Translation:How have you been?
Could we have some additional grammar notes at this point. The comment below breaking down this phrase was useful. Who would know that -me- indicates the present perfect tense, or that shinda means "win" without some notes. Duo lingo is not some tourist phrase book for people to memorize and parrot. The virtue in the system is that one really learns actual grammar.
I agree with your message in spirit, but I think there is something to be said for taking things a bit slow. These points of grammar will be explained in later skills, I'm sure, and as the course pointed out, the greetings and similar phrases were put at the start of the course because it's apparently a culturally important thing in Tanzania and perhaps other places where Swahili is spoken.
I also always look for morphological breakdowns of such things right away in the comments, but I can also understand the desire not to make the tips and notes too overwhelming for a new learner.
The basic meaning isn't directly to beat or conqure, but more to overcome or endure. When you use it in this case, what you are overcoming is time, or the day. When you talk about beating someone, what you are overcoming is another person or persons, as with a sports team.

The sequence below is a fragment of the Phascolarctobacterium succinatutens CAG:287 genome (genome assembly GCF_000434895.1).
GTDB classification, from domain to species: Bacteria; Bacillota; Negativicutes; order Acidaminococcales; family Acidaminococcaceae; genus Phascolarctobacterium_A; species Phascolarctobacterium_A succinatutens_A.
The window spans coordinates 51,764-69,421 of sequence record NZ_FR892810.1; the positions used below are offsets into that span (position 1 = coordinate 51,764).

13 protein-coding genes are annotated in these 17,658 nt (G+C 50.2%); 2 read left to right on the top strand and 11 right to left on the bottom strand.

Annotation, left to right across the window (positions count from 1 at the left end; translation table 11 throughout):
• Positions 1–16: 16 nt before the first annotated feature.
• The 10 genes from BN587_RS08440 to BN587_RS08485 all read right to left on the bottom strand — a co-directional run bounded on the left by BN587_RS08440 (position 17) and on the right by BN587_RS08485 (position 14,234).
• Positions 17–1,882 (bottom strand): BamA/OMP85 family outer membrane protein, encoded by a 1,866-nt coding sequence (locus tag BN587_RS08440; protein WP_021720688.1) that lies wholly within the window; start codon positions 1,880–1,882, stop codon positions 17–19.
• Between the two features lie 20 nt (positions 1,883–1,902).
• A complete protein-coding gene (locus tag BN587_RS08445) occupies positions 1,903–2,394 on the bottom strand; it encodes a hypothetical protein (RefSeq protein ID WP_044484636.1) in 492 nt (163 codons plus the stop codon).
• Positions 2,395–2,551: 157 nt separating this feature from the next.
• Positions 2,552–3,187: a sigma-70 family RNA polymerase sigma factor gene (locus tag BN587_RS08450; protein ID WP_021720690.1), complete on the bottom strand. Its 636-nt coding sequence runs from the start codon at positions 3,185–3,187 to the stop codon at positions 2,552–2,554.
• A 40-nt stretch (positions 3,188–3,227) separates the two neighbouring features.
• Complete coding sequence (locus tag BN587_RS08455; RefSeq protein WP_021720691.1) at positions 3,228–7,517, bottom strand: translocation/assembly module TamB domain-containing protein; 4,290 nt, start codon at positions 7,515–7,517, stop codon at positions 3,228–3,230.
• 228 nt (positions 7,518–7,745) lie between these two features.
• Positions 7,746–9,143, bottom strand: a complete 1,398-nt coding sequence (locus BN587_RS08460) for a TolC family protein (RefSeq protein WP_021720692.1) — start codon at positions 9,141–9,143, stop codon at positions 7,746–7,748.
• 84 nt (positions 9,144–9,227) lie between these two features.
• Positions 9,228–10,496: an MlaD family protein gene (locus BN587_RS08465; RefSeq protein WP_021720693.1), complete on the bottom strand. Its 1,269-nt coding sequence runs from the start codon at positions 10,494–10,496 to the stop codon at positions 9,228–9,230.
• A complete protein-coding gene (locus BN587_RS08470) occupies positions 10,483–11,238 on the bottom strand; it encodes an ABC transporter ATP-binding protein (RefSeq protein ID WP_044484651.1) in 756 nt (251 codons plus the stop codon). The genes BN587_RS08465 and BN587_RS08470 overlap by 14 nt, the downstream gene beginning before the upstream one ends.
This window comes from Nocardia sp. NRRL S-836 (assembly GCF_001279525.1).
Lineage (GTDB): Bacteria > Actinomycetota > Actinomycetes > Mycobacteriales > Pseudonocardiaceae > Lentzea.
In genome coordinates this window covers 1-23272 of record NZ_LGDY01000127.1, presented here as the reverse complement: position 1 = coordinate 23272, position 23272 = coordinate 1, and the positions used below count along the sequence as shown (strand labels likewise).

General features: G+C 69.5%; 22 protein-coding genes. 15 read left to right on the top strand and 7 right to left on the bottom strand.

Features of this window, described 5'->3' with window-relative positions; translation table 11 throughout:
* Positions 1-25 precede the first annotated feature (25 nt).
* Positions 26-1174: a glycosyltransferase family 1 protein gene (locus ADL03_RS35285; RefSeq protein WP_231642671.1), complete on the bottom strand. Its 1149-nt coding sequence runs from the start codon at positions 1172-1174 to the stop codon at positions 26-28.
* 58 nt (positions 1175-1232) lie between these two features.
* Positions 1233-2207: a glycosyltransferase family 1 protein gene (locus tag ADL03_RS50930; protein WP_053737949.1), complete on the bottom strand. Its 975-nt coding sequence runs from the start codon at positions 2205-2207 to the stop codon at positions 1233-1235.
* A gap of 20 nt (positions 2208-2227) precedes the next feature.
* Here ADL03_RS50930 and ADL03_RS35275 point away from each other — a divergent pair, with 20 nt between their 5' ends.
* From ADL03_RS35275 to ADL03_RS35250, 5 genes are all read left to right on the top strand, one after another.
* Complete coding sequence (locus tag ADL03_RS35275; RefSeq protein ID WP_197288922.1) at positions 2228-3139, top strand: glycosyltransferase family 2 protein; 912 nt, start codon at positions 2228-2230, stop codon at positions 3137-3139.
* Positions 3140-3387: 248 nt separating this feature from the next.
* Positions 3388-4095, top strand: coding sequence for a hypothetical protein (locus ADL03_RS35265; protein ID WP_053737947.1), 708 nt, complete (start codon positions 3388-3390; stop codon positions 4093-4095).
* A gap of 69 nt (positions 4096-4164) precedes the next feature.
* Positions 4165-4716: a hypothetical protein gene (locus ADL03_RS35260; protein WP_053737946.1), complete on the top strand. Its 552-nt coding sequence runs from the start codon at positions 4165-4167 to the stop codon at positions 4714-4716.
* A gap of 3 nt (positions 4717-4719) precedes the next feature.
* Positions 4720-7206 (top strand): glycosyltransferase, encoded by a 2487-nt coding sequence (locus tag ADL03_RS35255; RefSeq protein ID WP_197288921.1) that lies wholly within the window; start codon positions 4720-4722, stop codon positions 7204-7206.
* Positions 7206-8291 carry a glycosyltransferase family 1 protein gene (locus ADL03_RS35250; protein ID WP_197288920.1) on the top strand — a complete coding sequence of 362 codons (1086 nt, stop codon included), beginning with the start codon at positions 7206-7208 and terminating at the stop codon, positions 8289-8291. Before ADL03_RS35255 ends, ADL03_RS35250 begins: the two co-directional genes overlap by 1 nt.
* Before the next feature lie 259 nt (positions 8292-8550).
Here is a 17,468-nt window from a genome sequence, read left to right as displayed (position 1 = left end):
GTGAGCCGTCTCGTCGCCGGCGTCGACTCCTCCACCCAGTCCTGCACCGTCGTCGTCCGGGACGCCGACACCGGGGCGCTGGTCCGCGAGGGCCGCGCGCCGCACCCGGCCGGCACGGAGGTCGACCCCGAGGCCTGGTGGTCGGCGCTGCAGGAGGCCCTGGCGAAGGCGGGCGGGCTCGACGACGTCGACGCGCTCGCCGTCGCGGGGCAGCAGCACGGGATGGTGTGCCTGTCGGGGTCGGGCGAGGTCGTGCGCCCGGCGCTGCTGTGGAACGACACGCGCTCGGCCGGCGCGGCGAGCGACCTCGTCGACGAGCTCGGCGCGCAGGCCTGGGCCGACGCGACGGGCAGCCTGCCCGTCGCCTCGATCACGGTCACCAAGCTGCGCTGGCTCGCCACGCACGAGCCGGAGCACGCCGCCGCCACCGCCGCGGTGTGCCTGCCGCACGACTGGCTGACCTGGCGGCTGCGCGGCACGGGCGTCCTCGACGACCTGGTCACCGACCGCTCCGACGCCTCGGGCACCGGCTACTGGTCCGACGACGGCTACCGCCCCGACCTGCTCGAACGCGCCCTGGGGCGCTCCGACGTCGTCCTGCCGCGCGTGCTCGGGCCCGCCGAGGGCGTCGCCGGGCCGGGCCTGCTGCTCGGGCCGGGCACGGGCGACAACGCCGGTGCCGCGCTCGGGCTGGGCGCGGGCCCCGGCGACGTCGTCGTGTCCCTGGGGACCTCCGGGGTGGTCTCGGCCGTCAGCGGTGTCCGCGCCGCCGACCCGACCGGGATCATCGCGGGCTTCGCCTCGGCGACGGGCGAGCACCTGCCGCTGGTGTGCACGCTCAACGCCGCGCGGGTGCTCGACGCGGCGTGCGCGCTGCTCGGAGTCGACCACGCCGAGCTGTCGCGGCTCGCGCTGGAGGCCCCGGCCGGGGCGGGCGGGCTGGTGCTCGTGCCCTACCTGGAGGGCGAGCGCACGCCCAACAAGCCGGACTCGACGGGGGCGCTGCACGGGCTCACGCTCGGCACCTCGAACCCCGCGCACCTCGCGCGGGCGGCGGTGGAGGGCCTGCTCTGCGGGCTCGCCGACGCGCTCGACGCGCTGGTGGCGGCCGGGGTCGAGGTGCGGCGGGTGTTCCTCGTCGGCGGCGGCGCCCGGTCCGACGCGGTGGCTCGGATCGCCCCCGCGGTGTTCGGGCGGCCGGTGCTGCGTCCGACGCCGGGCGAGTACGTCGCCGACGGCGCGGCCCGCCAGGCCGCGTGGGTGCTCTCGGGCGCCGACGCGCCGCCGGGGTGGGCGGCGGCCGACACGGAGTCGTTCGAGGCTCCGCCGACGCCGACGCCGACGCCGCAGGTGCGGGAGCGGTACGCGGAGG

I've also seen the word being used for 'to spend' when talking about time, as in "Tumeshinda siku hizi mjini" - "We spent these days in town". I'm less certain about this last use of the word though.
"Habari ya leo?" is asking specifially about (the news of) THAT day. ("What news of today?") In contrast "Umeshindaje?" can be used even a week later. Let's say I had a difficult exam on Tuesday and Friday or a week later I meet a friend who knows I had that exam - correct me if that's wrong. :)
Literally, it means "how have you succeeded?" But functionally it's a greeting for the evening/ late afternoon.
Probably, it's being taught now because, even before learning about tenses, it's necessary to be able to exchange greetings. The important thing, at a beginner stage, is not to be able to parse the grammatical complexities of this phrase (It is quite complex!) The important thing is that when you hear it, you recognize that you are being greeted, and you respond in a contextually meaningful way. And that, when you meet someone in the evening or late afternoon, you can offer the appropriate greeting, "Umeshindaje?"